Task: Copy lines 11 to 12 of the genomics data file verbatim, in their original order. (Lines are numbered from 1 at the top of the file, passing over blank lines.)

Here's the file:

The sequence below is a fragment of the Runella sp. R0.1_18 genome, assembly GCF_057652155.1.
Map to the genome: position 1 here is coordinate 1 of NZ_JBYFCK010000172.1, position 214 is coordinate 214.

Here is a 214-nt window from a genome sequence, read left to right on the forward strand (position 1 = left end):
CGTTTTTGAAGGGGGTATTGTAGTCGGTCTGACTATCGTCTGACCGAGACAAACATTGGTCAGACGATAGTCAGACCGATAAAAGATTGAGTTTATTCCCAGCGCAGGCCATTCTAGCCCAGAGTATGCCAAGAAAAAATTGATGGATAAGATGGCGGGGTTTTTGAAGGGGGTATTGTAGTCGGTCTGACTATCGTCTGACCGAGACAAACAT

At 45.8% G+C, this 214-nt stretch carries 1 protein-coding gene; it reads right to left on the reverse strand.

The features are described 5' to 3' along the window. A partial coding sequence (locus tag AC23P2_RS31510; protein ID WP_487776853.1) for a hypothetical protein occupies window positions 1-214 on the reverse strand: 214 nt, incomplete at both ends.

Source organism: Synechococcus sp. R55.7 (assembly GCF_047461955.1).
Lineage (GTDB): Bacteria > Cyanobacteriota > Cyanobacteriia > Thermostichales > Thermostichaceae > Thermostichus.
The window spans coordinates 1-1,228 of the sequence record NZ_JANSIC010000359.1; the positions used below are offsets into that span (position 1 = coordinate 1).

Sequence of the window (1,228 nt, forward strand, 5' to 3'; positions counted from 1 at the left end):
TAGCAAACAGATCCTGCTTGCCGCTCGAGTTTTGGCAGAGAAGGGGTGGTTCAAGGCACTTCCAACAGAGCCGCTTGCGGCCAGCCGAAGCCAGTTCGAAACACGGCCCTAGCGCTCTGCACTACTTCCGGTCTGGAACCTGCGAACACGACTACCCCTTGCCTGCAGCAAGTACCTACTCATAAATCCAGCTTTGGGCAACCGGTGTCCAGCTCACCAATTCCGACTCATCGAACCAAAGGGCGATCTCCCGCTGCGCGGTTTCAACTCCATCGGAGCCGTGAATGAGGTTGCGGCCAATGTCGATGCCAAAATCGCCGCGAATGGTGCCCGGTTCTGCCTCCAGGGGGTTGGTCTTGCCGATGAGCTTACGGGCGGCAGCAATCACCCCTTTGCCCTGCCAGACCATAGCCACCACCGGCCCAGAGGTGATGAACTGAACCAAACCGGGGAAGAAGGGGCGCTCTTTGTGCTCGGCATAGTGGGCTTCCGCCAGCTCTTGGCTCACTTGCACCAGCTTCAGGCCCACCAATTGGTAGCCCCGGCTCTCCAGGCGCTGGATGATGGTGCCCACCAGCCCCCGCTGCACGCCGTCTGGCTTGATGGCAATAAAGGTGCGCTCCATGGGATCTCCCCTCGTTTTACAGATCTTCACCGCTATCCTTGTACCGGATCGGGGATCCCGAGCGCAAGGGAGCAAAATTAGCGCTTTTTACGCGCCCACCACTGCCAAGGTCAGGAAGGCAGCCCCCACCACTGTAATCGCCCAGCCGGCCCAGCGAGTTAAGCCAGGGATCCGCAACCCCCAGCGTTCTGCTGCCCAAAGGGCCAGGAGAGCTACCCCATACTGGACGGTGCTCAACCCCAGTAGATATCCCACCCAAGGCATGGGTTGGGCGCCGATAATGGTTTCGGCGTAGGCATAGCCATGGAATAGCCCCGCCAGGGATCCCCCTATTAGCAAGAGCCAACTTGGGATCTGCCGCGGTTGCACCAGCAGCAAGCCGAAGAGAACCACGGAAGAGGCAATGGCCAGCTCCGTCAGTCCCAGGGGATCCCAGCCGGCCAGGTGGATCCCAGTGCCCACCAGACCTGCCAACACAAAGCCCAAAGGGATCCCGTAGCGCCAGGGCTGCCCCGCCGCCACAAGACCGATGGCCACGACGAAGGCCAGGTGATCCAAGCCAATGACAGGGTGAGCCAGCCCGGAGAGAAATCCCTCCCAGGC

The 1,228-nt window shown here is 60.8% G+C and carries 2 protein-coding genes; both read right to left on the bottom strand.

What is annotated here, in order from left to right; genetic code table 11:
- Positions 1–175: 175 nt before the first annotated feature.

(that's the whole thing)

TAGCAAACAGATCCTGCTTGCCGCTCGAGTTTTGGCAGAGAAGGGGTGGTTCAAGGCACTTCCAACAGAGCCGCTTGCGGCCAGCCGAAGCCAGTTCGAAACACGGCCCTAGCGCTCTGCACTACTTCCGGTCTGGAACCTGCGAACACGACTACCCCTTGCCTGCAGCAAGTACCTACTCATAAATCCAGCTTTGGGCAACCGGTGTCCAGCTCACCAATTCCGACTCATCGAACCAAAGGGCGATCTCCCGCTGCGCGGTTTCAACTCCATCGGAGCCGTGAATGAGGTTGCGGCCAATGTCGATGCCAAAATCGCCGCGAATGGTGCCCGGTTCTGCCTCCAGGGGGTTGGTCTTGCCGATGAGCTTACGGGCGGCAGCAATCACCCCTTTGCCCTGCCAGACCATAGCCACCACCGGCCCAGAGGTGATGAACTGAACCAAACCGGGGAAGAAGGGGCGCTCTTTGTGCTCGGCATAGTGGGCTTCCGCCAGCTCTTGGCTCACTTGCACCAGCTTCAGGCCCACCAATTGGTAGCCCCGGCTCTCCAGGCGCTGGATGATGGTGCCCACCAGCCCCCGCTGCACGCCGTCTGGCTTGATGGCAATAAAGGTGCGCTCCATGGGATCTCCCCTCGTTTTACAGATCTTCACCGCTATCCTTGTACCGGATCGGGGATCCCGAGCGCAAGGGAGCAAAATTAGCGCTTTTTACGCGCCCACCACTGCCAAGGTCAGGAAGGCAGCCCCCACCACTGTAATCGCCCAGCCGGCCCAGCGAGTTAAGCCAGGGATCCGCAACCCCCAGCGTTCTGCTGCCCAAAGGGCCAGGAGAGCTACCCCATACTGGACGGTGCTCAACCCCAGTAGATATCCCACCCAAGGCATGGGTTGGGCGCCGATAATGGTTTCGGCGTAGGCATAGCCATGGAATAGCCCCGCCAGGGATCCCCCTATTAGCAAGAGCCAACTTGGGATCTGCCGCGGTTGCACCAGCAGCAAGCCGAAGAGAACCACGGAAGAGGCAATGGCCAGCTCCGTCAGTCCCAGGGGATCCCAGCCGGCCAGGTGGATCCCAGTGCCCACCAGACCTGCCAACACAAAGCCCAAAGGGATCCCGTAGCGCCAGGGCTGCCCCGCCGCCACAAGACCGATGGCCACGACGAAGGCCAGGTGATCCAAGCCAATGACAGGGTGAGCCAGCCCGGAGAGAAATCCCTCCCAGGC

The 1,228-nt window shown here is 60.8% G+C and carries 2 protein-coding genes; both read right to left on the bottom strand.